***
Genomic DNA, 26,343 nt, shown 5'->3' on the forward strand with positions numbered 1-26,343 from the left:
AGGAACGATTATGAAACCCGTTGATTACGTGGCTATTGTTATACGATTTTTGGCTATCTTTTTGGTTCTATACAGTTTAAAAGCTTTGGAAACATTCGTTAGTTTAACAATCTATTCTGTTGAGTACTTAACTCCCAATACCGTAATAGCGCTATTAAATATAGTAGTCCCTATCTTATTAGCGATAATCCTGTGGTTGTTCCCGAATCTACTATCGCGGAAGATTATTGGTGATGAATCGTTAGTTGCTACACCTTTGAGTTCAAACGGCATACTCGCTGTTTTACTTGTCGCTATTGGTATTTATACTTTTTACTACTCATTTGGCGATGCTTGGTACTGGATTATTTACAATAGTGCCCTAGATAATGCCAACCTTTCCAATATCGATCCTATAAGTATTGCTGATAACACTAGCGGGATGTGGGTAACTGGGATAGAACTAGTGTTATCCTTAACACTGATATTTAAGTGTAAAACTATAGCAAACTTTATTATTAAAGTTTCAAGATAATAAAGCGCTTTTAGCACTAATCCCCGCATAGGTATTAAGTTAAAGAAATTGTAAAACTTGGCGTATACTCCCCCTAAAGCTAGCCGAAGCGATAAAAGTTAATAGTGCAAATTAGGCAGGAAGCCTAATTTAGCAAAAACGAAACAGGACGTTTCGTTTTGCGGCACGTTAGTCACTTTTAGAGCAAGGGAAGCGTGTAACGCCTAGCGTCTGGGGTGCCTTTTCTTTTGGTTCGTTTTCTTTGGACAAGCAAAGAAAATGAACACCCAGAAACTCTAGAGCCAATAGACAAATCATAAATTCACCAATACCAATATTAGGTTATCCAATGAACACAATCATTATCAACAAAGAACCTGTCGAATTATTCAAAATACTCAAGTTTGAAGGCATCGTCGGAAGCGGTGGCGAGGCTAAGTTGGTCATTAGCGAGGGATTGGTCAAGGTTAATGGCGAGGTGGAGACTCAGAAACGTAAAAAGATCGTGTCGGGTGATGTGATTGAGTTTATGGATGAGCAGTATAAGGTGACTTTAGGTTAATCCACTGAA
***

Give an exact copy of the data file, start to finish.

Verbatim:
Genomic DNA, 26,343 nt, shown 5'->3' on the forward strand with positions numbered 1-26,343 from the left:
AGGAACGATTATGAAACCCGTTGATTACGTGGCTATTGTTATACGATTTTTGGCTATCTTTTTGGTTCTATACAGTTTAAAAGCTTTGGAAACATTCGTTAGTTTAACAATCTATTCTGTTGAGTACTTAACTCCCAATACCGTAATAGCGCTATTAAATATAGTAGTCCCTATCTTATTAGCGATAATCCTGTGGTTGTTCCCGAATCTACTATCGCGGAAGATTATTGGTGATGAATCGTTAGTTGCTACACCTTTGAGTTCAAACGGCATACTCGCTGTTTTACTTGTCGCTATTGGTATTTATACTTTTTACTACTCATTTGGCGATGCTTGGTACTGGATTATTTACAATAGTGCCCTAGATAATGCCAACCTTTCCAATATCGATCCTATAAGTATTGCTGATAACACTAGCGGGATGTGGGTAACTGGGATAGAACTAGTGTTATCCTTAACACTGATATTTAAGTGTAAAACTATAGCAAACTTTATTATTAAAGTTTCAAGATAATAAAGCGCTTTTAGCACTAATCCCCGCATAGGTATTAAGTTAAAGAAATTGTAAAACTTGGCGTATACTCCCCCTAAAGCTAGCCGAAGCGATAAAAGTTAATAGTGCAAATTAGGCAGGAAGCCTAATTTAGCAAAAACGAAACAGGACGTTTCGTTTTGCGGCACGTTAGTCACTTTTAGAGCAAGGGAAGCGTGTAACGCCTAGCGTCTGGGGTGCCTTTTCTTTTGGTTCGTTTTCTTTGGACAAGCAAAGAAAATGAACACCCAGAAACTCTAGAGCCAATAGACAAATCATAAATTCACCAATACCAATATTAGGTTATCCAATGAACACAATCATTATCAACAAAGAACCTGTCGAATTATTCAAAATACTCAAGTTTGAAGGCATCGTCGGAAGCGGTGGCGAGGCTAAGTTGGTCATTAGCGAGGGATTGGTCAAGGTTAATGGCGAGGTGGAGACTCAGAAACGTAAAAAGATCGTGTCGGGTGATGTGATTGAGTTTATGGATGAGCAGTATAAGGTGACTTTAGGTTAATCCACTGAA